Fish biologist Sam Bourret prepares for work at the field site on Emery Creek, a small tributary that flows into Hungry Horse Reservoir.

Local Knowledge: Sam Bourret, Fish Detective

Growing up in Bristol, Connecticut, Sam Bourret loved to fish. He angled for bass and striped bass, and even dabbled in fly fishing. “I was always an avid fisherman,” Bourret says, “and I always wanted to fish out West.” 

Bourret works on illegal fish intro- ductions and other conservation issues for Montana Fish, Wildlife, & Parks.

A water sample can reveal the distinctive chemical makeup of Emery Creek.

After finishing college at the University of Connecticut, Bourret moved west for a job with Wyoming Game & Fish. Not long after, he studied salmon life migrations in graduate school at the University of Idaho and continued to follow his passion, casting his rod around the West and South America. 

That was Bourret’s life up until recently. But it all changed when he came up with an innovative concept, one that has the potential to alter Montana’s lakes and streams. It was then that he broke out as a fish detective of sorts. 

Fast forward to 2018, and Bourret is a fisheries biologist with Montana Fish, Wildlife, & Parks in the Kalispell office. He’s made Montana home and realized his dream of fishing much of the West. His job now is to conserve native species and restore their populations.

Bourret’s conserva- tion work includes sampling creek water, extracting otoliths (the inner ear) from lake trout, electro- shocking (tempo- rarily stunning) fish for collection, and viewing otoliths under a microscope.

Bourret works on illegal fish introductions, as well as other fish-related conservation issues, and recently gained acclaim for his pioneering research into using otoliths (the inner ear of the fish) to determine where a fish came from. From the Flathead Beacon to National Geographic, Bourret has been lauded as a “fish detective” for his use of forensics to determine if particular fish are native to a lake or stream. How did he solve this piscatorial mystery? It all goes back to those otoliths. 

Otoliths are used for hearing and balance in fish, and using them to determine age is a common practice for scientists. The bone grows to about 1 inch wide and can be cut in half to expose tree ring-like circles; count the rings, and you can tell a fish’s age. 

These inner ear bones are made of calcium, but when fish are in water with the naturally-occurring chemical elementstrontium, the strontium replaces calcium in the otolith in the same ratio that it is found in the water. A fish’s otolith should have the same geochemical profile as the water in which it lives. Different bodies of water have different profiles, so when scientists match the calcium/strontium ratio in an otolith with the same ratio in a water profile, they know the fish came from that body of water. 

The chemical properties of otoliths have been known for 10 to 15 years. It was Bourret’s adviser, Brian Kennedy, at the University of Idaho, who was the first to determine the significance of the calcium/strontium ratio. Bourret worked with Kennedy on a project to study salmon on the Willamette River. Because salmon swim from river to ocean and back, the rings of their otoliths fluctuate chemically.

In 2015, Bourret was using gill nets to capture illegally introduced lake trout in Swan Lake in Northwestern Montana, when he and his team instead caught two walleye. He analyzed the fish’s otoliths and came up with surprising results: The walleye were not from around there.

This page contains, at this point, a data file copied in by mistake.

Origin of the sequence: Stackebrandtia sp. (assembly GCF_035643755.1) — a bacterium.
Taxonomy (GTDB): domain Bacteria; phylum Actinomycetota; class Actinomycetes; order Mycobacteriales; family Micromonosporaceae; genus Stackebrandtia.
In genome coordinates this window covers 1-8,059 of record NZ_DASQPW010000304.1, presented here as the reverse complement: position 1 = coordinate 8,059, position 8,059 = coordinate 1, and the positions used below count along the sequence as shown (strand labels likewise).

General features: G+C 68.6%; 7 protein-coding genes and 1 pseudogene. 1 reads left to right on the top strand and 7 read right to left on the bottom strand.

The idea to use clues in the walleye’s otoliths came to Bourret when he recalled studying salmon in the Willamette River. “I didn’t know it would work for sure, but I assumed if the walleye were born there [in Swan Lake], the otoliths would look like lake trout otoliths.” Because lake trout migrate from lake to river, their otoliths look similar to spawning salmon. In fact, the walleye otoliths didn’t look anything like the lake trout’s.

By looking at the chemical profile of the walleye otoliths, Bourret could determine that the fish had been introduced to Swan Lake during the past growing season. Not only did the walleye otoliths look different from the lake trout, but when the geochemical profile was compared to walleye in Lake Helena, they matched. Lake Helena was their original body of water. 

Part of the mystery was solved — biologists knew where the walleye came from, but they still don’t know who the perpetrator was, nor their motivation. Bourret thinks maybe someone who wanted to fish closer to home — walleye are great for eating — stuck a couple of fish in a bucket and drove them to Swan Lake. 

In the lab, Bourret studies the geochemical makeup of fish otoliths to deter- mine their native body of water.

Bourret’s innovative research on the walleye was covered in the November 2018 edition of the Canadian Journal of Fisheries and Aquatic Sciences, which is published by the NRC Research Press, the largest scientific publisher in Canada. Niall G. Clancy, a graduate student at Utah State University, co-authored the paper with Bourret.

Swan Lake provides critical habitat for threatened bull trout and native westslope cutthroat trout. Walleye are aggressive fish that can outcompete the more timid native species. Bourret’s job now is to work on native species conservation and restoration. Knowing where illegally introduced fish come from can assist in those efforts. No other walleye have been caught in Swan Lake, so it looks like the illegal introduction didn’t take. 

For conservation efforts, scientists need to know more than just where the fish came from; they need to know how to stop the introductions. “The enforcement division is interested in figuring out who brought the walleye to Swan Lake,” Bourret says. 

And with Bourret’s discoveries, they are one step closer to having that mystery solved.

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